Sunday, June 28, 2015

On the Move: Adventures & Splats


More archeology from the deep recesses of my abandoned bookshelves:

I had ran a campaign in the mid-late 3E days; which worked out pretty well. It kinda fell apart after one of the players went back to Germany - he was the soul of the group, really.

Dug up from those damn shelves again:

This is most(?) of the original 3E line of adventures, which I sprinkled in amongst things.

I started out with the Sunless Citadel. I replaced the map, and I played up the vampire in the tree a bit more to good effect - I made the tree a lot bigger, for one, and it was able to shake it's silvery leaves to hypnotize.

The twig things would drag people into nodules on the root system, much like the knees of a cypress tree, to be drained.

The Standing Stone was used much as-is, I believe we'd had essentially a party of Chaotic adventurers having some plan to turn animals into people in order to infiltrate places..or something. It was a weak plan I'm sure.

The upshot of that run was a corrupted druid - my wife played a druid at the time, and we had a long conversation between that NPC and my wife, who evidently decided the NPC was a wayward comrade who needed a good stern talking to.

To this day, the other players are not sure if that was just roleplaying or if there was some sort of subtextual marital argument going on.

The Speaker In Dreams was close to as-is? There was a cult, they were working on summoning things. I didn't end up using the other three in any capacity.

There was supposed to be a dragon at some point; and there was a powerful witch the party was following/pissing off.

I had a habit during this time of having the main cleric of any given settlement either in on the deal or already dead. Became a bit of a running gag.

Near the end of that campaign the party had followed the witch to Freeport, her base of operations.

I have the "green" Freeport module as well, but it got caught up in a box already, and I can't figure out the title for the life of me.

We'd gotten partially around in the city before the campaign folded. I'm still keeping the basic ideas from that adventure in my back pocket, I've got a location in mind for the whole "lighthouse" plan.

Green Ronin got a lot of mileage out of Freeport - it's still going today in several versions.

I have no idea why I have that Liber Artefactorum.

The Conan book is part of my past and current fascination with that system despite never having been able to run it.

Mongoose made a lot of splatbooks and other content for that game.




Ah, the splatbook. Shot out of a hundred publishers at a furious pace, the sweet drug that was the OGL powering a frenetic orgy of creation.

I should reign in that allegory, it's getting a bit...ah, whatever. I should stay marginally PG rated.

 The originals, quickly orphaned by 3.5 and the "Complete" series of hardbacks.

Tome And Blood first gave us the Alienist, which I had a lot of fun playing for a couple years.

The "True Strike" power given to pseudonatural summoned creatures was a good time. I used Dire Weasels, who, on a successful hit, would latch on and start draining blood.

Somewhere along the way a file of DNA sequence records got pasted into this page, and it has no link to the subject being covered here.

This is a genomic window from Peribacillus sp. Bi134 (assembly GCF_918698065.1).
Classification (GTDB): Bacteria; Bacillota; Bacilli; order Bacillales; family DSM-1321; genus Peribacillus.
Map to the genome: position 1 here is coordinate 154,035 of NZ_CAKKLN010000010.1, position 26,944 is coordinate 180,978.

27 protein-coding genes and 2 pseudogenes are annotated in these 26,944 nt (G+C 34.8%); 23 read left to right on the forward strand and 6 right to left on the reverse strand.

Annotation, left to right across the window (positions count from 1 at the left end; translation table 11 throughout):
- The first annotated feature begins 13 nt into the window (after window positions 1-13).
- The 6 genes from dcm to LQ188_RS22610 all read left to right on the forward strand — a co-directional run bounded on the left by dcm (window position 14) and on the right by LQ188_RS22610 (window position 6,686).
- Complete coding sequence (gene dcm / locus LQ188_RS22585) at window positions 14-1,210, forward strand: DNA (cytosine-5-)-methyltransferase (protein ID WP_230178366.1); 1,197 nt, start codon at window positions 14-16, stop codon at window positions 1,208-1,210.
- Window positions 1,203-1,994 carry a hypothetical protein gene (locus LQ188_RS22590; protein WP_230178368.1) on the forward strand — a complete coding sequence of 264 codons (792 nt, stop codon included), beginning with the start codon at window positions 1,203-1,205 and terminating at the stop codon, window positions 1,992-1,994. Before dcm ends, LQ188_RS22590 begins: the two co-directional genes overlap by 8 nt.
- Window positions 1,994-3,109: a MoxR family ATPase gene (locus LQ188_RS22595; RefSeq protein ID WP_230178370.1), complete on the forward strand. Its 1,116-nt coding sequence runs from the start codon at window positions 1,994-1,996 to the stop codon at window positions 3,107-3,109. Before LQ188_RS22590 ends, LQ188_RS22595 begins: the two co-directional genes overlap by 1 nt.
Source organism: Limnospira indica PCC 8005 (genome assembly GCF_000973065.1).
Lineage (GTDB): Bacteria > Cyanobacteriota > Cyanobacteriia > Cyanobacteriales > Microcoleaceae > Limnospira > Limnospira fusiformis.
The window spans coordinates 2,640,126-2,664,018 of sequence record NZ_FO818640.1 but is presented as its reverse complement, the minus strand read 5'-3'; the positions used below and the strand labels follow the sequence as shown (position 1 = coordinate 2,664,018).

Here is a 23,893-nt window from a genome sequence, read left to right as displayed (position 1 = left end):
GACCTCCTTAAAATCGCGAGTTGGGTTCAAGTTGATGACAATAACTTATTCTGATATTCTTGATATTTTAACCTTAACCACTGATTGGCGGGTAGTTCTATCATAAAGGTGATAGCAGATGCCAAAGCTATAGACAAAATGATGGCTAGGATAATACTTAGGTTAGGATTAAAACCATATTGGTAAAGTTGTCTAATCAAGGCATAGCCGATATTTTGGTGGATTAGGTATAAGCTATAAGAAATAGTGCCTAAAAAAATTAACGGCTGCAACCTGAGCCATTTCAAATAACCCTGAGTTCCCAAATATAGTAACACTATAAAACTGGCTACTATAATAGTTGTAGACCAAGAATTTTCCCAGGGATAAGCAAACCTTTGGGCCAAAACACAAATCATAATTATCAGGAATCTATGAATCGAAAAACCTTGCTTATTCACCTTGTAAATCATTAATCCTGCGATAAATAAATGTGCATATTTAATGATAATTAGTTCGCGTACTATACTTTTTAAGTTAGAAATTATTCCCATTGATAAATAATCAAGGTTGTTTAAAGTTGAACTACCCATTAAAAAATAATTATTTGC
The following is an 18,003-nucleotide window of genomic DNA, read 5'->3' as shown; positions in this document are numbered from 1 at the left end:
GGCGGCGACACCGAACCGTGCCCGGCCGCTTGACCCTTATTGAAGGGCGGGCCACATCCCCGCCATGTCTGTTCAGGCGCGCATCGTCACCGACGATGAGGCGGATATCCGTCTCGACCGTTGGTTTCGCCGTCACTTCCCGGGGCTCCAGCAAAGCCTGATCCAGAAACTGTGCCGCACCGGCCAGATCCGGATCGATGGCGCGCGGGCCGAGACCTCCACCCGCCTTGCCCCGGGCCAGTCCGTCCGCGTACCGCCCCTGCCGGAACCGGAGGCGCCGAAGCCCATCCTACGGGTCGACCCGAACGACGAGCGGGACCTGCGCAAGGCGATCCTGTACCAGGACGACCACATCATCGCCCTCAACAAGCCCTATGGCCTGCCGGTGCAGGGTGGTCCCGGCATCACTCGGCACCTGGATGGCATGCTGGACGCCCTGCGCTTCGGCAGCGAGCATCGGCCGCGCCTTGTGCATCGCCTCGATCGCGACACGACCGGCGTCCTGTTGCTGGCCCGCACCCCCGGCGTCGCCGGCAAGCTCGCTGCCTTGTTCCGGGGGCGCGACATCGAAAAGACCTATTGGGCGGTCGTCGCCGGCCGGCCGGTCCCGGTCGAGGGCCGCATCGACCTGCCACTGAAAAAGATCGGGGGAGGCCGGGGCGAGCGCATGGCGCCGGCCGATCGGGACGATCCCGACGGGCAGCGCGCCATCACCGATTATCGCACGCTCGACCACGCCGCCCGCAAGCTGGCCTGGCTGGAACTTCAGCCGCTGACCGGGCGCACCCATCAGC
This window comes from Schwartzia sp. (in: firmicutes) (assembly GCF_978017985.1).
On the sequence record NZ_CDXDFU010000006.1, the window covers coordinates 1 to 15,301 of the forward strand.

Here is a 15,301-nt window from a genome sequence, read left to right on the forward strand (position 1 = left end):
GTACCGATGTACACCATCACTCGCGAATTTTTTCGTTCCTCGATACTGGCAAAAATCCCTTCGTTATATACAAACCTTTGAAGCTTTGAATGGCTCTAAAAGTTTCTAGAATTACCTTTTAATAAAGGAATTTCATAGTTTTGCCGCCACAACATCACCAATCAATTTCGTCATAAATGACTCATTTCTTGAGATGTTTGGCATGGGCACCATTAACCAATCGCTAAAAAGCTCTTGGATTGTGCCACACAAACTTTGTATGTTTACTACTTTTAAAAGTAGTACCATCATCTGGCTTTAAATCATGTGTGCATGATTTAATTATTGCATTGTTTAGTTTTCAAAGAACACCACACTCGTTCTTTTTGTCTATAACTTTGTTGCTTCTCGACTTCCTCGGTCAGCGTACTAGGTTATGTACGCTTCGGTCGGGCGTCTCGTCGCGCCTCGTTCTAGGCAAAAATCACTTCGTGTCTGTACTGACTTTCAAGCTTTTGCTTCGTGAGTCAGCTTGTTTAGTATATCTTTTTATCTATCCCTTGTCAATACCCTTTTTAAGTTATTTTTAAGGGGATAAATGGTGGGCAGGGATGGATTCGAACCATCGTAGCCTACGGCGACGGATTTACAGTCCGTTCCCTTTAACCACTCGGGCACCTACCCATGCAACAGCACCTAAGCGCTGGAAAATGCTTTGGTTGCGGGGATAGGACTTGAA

True Strike gave you a one-time +20 to hit...so, the weasels would essentially auto-latch as their first attack. 3E was so dumb sometimes.
 I'm guessing at some point I wanted some monsters and magic - I had no other interest in Forgotten Realms.

Dunno why I have the Gazetteer, I never ran in Greyhawk, and the last time I would have played in Greyhawk would have been highschool, and 2E, probably.
Some 3rd party splats. I think I had more of these, I expect they've spread around and been lost when the college group got married and had kids.

The dwarf book is someone else's. I borrowed it because it had mining rules and the party had been gifted some resources.

The Faerie books were purchased to fill out a campaign idea I was having.

That one on the bottom there has one of those covers folks spend a lot of time talking about these days.

That particular publisher had a...fetish?... for using pinups from Lorenzo Sperlonga on their covers.

She's surprisingly more modestly dressed on this cover than on the original piece.


I honestly can't say I got as much out of any of these as I'd paid for. That market was the market at the time, and I responded as a consumer, as many other people did.

Heck of a time.

Sunday, June 14, 2015

On The Move: Silmarillion

Well, all the stuff is moved. Still to do is put it all away, and rebuild my office. But before that, the old house has to be spruced up and sold.

And find some screws for my TV's base - turns out I won't be hanging it on the wall again in the new house. Evidently where the best place to put it is there's a lot of plumbing in the wall.

I am not putting a quarter inch bolt through a stack pipe my first week in a new house. :)


From the dark recesses of my old basement's built-in shelving (oh, how I'll miss them...):



Without dustcover, evidently. This is the first American printing, 1977.

It has a fold-out map of Beleriand in the back:


How many campaigns' mythologies found inspiration from a reading of this book?